Ok, so that’s my list. Hope you had fun reading it and at least found one of your songs in the list. Hope to hear back from you all soon! Enjoy the summer!

Book Review: The Next 100 Years

It’s been a while since I read a good book on geopolitics. Tom Friedman, my favorite writer and the leading geopolitical thinker of our times, disappointed me with his last two books. The brilliant author of ‘From Beirut to Jerusalem’ and ‘Lexus to Olive Tree’, gave in to his marketing impulses and dished out obvious banalities of our times on topics such as Globalization, outsourcing, Bengalore, India and software industry. The excessive focus on India and software industry smacked of the same marketing opportunism that made Sushmita Sen and Aishwarya Rai, Miss Universe and Miss World in the same year.

Fareed Zakaria, the other popular geopolitical thinker, is good, but not yet great. In his book, “Post American World”, he writes on the same topic and makes the same arguments about the rise of India, China and other BRICs countries that ordinary people like you and I can make.

So, with that as my mindset, when I picked up this book by George Freidman, I was really excited. The book opens all its cards in the very beginning. For a change, the author is not arguing that it’s going to be a century or China or India. He lays out his arguments very clearly and makes the case why the world would remain American centric for the rest of this century. You would say, ‘Okay so, what’s new about that?’, ‘Why write a book about that?’. Well, I had the same reaction and the author raises the same point. Then as if to make the book more interesting, he throws up new challengers that are likely to emerge such as Turkey, Japan and Mexico and introduces Poland as another likely world power in 21st century.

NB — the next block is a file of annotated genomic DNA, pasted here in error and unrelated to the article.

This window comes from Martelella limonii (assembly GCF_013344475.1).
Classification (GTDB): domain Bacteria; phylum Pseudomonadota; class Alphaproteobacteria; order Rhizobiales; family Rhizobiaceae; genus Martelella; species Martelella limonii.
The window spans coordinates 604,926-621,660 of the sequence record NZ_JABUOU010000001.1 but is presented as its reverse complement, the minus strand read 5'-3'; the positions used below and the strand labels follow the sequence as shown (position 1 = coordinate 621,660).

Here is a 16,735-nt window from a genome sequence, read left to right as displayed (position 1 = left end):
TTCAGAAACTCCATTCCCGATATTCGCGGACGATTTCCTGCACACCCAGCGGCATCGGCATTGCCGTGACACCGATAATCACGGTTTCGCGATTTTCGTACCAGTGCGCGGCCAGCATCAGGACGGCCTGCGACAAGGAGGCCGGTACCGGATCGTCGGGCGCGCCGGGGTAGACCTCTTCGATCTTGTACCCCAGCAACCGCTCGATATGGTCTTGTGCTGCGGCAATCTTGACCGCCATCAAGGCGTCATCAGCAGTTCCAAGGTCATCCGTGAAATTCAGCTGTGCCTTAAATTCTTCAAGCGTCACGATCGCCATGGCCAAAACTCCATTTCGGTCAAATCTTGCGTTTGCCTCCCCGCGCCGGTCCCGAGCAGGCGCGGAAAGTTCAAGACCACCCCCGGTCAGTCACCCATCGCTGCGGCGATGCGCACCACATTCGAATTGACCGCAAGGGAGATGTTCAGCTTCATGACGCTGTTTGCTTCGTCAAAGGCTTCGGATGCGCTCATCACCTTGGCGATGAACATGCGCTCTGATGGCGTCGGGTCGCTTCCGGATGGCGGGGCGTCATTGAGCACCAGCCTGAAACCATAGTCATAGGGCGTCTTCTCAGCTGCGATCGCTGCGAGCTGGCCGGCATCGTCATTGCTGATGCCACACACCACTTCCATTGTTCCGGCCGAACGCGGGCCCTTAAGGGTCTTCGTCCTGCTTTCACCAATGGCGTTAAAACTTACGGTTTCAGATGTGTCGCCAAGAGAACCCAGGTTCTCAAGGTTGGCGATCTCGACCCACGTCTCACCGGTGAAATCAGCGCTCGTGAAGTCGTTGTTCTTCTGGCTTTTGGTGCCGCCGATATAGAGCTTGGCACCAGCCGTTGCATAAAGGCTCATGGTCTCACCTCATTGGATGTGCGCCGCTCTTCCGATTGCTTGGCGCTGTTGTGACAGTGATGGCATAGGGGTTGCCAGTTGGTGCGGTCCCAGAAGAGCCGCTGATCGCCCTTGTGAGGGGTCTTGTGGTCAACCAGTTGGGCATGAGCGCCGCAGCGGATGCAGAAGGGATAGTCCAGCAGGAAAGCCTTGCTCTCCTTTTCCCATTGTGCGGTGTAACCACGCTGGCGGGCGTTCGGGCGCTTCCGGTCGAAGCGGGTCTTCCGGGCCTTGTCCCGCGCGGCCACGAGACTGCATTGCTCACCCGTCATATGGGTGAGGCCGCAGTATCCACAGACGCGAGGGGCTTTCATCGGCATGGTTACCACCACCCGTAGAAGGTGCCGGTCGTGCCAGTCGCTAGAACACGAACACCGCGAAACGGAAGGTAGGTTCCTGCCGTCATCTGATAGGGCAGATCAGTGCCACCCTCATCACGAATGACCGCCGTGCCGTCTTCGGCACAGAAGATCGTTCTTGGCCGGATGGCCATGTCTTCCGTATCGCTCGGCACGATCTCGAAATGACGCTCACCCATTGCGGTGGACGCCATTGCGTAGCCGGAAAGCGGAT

By now, you must have guesses; yes there is a world war three scenario in the book. An American centric book by an American writer about 21st century and there is no world war three, how is that possible.  So, no prize for guessing that one.  And also, no prize for guessing that Turkey is the one opposing America, having emerged as the new leader of the Islamic world, in the scenario laid out by the writer. However, it did take me some adjusting to understand other players such as Japan and Poland in world war three and which side they would come out on. But the writer does a decent job of making his case.

And then, the world war three happens and the writer cannot resist his temptation to describe a war scenario. That’s when the book descends into Science Fiction and that too straight from Star Wars. Basically, having made the case for a super powerful America and the huge gap between US and the rest of the world powers, the writer can’t figure out how and why the smaller powers would dare to challenge the only super power. And, the writer borrows straight from Star Wars. Yes, there is a battle star and once you strike the battle star, it is possible to challenge the empire. If it sounds ridiculous and farce in the review, it’s much worse in the book. The writer acknowledges that the inaccuracy of predictions increases by huge margin and goes right back to making that mistake.

Minus the science fiction, the book is a great read and does throw some nice curves at you. The rise of Mexico and the population imbalance as the basis for it is well thought out and well explained. Many people foresee a sense of natural justice in California being flooded my Mexicans, but the author extrapolates on it and builds a well thought out confrontation between US and Mexico towards the end of century.

Ek Hulchul Si

It’s rare that we get a perfect film soundtrack in Hindi film industry. Dev D is one such album. The problem with a perfect album is that there are so many gems in it, not every one of them gets its due. Ek Hulchul si, didn’t quite get the attention it deserves, because there were bigger catchier numbers in the album such as Emotional Atyachaar and Saali Khushi.

Try listening to this golden nugget, in high volume in your car, on a long drive.

Agar dil mein hulchul na jage de to kehna


Kash Laga!